It seems like every time a major cloud provider runs into an outage (like yesterday), the topic of cloud SLAs rises to the surface. But in many cases the benefit of an SLA may be limited to using it as a paper handkerchief to dry the tears of frustration of the user, while he waits for his provider to come back online?
At the risk of simultaneously offending two groups (people who believe in wedding vows XOR people with trust in SLA’s) lets compare the two a bit further. In both cases (you would hope) participants start with the best intentions. And although few will consult the agreed paperwork before making daily operational decisions, you would expect they follow policies in line with the original intentions (for example refrain from …fill in the blanks … and/or from buying old, refurbished hardware). But once we have a breach, hitting the partner over the head with a copy of the agreement only gives some emotional reprieve.
While discussing SLAs with a colleague we -only partly in jest – concluded that most SLAs are not worth the paper they are printed on, and consequently, on-line SLAs – which are generally not printed – are worth even less. But – you may ask – is that not what penalty clauses on SLA breaches are for? Strangely enough, not many people are using penalty clauses in their wedding vows. Vows are about trust, and having a financial or other compensation clauses seems to contradict this trust. Of course Ronald Reagan popularized the idea of “Trust but Verify” but that was in the context of the cold war, and if your partnering situation is comparable to that, no amount of SLAs or vows will help you.
Not to mention that verifying anything in the cloud is still severely hampered by lack of provider transparency. In many cases success is more about monitoring input and behavior than about monitoring output. Just like a good sales manager should not routinely ask his reps “How much have you sold today!”, but rather “How many new prospects did you call, how many demo’s did you agree and how many proposals did you send?” Likewise, SLAs (and vows) are best monitored by checking policies and behavior upfront. That is also the only way to do some verification of how realistic the given SLAs are. We have all seen the calculation that five components with 95% availability give an overall availability of barely 78% (95%5 or (1-5%)5), however having a spare for each of these five, increases availability to 98.7% ( (1-(5%)2)5 ) , which by the way is still about 7 days of unplanned, unexpected and undesired downtime per year.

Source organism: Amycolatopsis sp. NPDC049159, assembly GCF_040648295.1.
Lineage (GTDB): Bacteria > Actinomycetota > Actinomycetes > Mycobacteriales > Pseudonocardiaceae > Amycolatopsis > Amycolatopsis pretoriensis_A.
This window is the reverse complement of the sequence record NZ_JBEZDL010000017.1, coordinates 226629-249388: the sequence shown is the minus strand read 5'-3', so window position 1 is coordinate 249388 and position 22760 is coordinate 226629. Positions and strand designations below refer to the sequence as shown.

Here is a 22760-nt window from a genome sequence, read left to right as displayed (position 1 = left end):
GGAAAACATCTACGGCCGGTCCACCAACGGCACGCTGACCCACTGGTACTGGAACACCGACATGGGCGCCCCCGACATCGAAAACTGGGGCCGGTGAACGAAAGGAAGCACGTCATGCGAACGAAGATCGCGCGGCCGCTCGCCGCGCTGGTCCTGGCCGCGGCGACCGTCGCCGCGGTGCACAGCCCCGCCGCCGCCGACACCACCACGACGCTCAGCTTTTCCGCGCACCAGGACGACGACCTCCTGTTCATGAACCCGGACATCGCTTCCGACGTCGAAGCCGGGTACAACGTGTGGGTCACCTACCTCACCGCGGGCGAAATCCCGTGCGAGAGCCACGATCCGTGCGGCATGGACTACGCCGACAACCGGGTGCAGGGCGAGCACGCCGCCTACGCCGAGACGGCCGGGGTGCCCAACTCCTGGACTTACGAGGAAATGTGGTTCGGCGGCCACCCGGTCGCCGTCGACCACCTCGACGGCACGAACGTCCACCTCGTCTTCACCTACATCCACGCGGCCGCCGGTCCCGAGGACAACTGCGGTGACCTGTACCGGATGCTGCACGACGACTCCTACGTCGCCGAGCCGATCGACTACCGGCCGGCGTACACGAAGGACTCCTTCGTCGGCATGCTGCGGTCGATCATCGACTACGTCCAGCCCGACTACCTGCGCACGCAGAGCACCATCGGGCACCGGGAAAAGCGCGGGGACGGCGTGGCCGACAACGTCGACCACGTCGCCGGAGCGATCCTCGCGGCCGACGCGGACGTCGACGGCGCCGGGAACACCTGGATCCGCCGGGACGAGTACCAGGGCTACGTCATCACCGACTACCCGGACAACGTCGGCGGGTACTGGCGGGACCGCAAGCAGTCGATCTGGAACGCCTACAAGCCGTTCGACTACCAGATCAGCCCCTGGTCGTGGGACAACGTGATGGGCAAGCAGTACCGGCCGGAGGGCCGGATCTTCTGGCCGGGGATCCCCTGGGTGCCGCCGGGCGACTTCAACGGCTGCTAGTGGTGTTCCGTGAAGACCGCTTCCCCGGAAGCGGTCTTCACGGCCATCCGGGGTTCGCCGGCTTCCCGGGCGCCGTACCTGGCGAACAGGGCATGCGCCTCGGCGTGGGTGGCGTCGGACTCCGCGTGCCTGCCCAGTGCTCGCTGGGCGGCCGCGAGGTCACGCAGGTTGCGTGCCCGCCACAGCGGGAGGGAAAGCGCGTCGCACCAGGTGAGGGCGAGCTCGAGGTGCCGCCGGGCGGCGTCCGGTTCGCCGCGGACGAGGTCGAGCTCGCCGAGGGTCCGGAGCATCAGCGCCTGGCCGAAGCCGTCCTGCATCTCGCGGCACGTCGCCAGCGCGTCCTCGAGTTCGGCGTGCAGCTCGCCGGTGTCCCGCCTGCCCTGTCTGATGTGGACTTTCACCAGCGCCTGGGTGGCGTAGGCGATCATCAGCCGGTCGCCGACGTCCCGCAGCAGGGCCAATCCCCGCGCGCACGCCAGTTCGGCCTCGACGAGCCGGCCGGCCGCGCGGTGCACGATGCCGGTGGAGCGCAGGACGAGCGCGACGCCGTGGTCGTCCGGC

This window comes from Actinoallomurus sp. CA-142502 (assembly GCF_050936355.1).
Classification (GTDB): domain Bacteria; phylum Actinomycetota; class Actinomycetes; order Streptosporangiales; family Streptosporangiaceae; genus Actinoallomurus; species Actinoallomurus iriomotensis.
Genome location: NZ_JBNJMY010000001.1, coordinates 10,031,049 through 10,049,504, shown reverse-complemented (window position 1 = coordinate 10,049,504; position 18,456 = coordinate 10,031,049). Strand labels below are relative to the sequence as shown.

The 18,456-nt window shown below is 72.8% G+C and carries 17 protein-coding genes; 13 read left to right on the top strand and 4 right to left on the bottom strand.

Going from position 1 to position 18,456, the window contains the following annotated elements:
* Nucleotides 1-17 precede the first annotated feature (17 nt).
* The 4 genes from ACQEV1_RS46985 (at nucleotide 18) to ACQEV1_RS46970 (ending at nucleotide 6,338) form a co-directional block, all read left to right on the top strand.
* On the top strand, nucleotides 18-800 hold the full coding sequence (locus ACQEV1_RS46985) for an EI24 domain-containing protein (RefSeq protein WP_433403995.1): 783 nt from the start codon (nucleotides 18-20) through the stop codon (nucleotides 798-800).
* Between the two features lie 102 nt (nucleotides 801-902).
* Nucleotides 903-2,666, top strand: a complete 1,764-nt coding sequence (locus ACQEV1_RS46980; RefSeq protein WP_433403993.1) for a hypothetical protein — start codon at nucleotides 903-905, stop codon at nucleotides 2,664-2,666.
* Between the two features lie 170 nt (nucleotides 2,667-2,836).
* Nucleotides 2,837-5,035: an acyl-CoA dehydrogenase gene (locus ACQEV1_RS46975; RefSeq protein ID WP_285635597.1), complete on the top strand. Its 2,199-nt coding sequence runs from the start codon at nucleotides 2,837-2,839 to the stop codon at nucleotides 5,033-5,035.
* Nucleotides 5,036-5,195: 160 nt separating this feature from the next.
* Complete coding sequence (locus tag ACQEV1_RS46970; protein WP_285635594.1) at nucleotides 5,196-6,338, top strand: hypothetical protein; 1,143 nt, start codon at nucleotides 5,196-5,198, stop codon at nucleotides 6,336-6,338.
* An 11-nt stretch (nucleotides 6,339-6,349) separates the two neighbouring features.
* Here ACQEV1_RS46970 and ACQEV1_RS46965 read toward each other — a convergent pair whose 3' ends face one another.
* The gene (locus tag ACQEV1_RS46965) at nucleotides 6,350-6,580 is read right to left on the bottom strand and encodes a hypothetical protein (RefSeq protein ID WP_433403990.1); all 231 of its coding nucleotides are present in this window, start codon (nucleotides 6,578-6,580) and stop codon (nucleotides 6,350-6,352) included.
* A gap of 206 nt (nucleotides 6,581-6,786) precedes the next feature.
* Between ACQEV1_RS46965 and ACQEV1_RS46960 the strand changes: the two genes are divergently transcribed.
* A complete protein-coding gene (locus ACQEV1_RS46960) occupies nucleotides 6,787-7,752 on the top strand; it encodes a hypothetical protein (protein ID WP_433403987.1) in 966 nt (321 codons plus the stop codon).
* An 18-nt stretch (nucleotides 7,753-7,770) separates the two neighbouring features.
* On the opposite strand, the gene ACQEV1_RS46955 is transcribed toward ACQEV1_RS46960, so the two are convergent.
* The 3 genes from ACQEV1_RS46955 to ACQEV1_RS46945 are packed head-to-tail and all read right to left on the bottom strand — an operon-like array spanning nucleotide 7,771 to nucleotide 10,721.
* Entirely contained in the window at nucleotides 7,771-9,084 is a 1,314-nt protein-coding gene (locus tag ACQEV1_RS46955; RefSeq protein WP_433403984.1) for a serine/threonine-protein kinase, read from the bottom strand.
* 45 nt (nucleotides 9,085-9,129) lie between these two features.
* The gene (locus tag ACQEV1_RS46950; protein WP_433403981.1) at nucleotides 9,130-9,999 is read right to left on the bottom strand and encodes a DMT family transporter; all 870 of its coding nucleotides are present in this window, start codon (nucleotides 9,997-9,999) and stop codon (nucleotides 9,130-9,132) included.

If a provider does not offer the transparency needed to verify the numbers (the input), you may conclude that all you can ask for are penalties. But such penalties are known to invite calculative behavior, with partners evaluating – in a rational but not very partner-like way: “What is more expensive? Paying the penalty of addressing the issue?” Which quickly leeds to aforementioned cold war feelings.
PS As I am writing this blog, the Dutch papers are filled with in-depth analysis of –no, not of a cloud outage – but of the latest soccer celebrity divorce. Somehow this seems to be more newsworthy than the EU cup predicament of the Dutch Soccer team, which has somehow managed to miss all its SLAs (to the large frustration of its customers/fans). And just like with today’s cloud outages, the debate about what went wrong (and who is to blame) happens mainly through public interviews, blogs and articles. It seems that when something goes really wrong, transparency quickly becomes the norm again.
Disclaimer: blogs are not research, they are not peer reviewed (except maybe through heated comments below) and yes, I agree some (but not all) SLAs and/or vows may make (some) sense.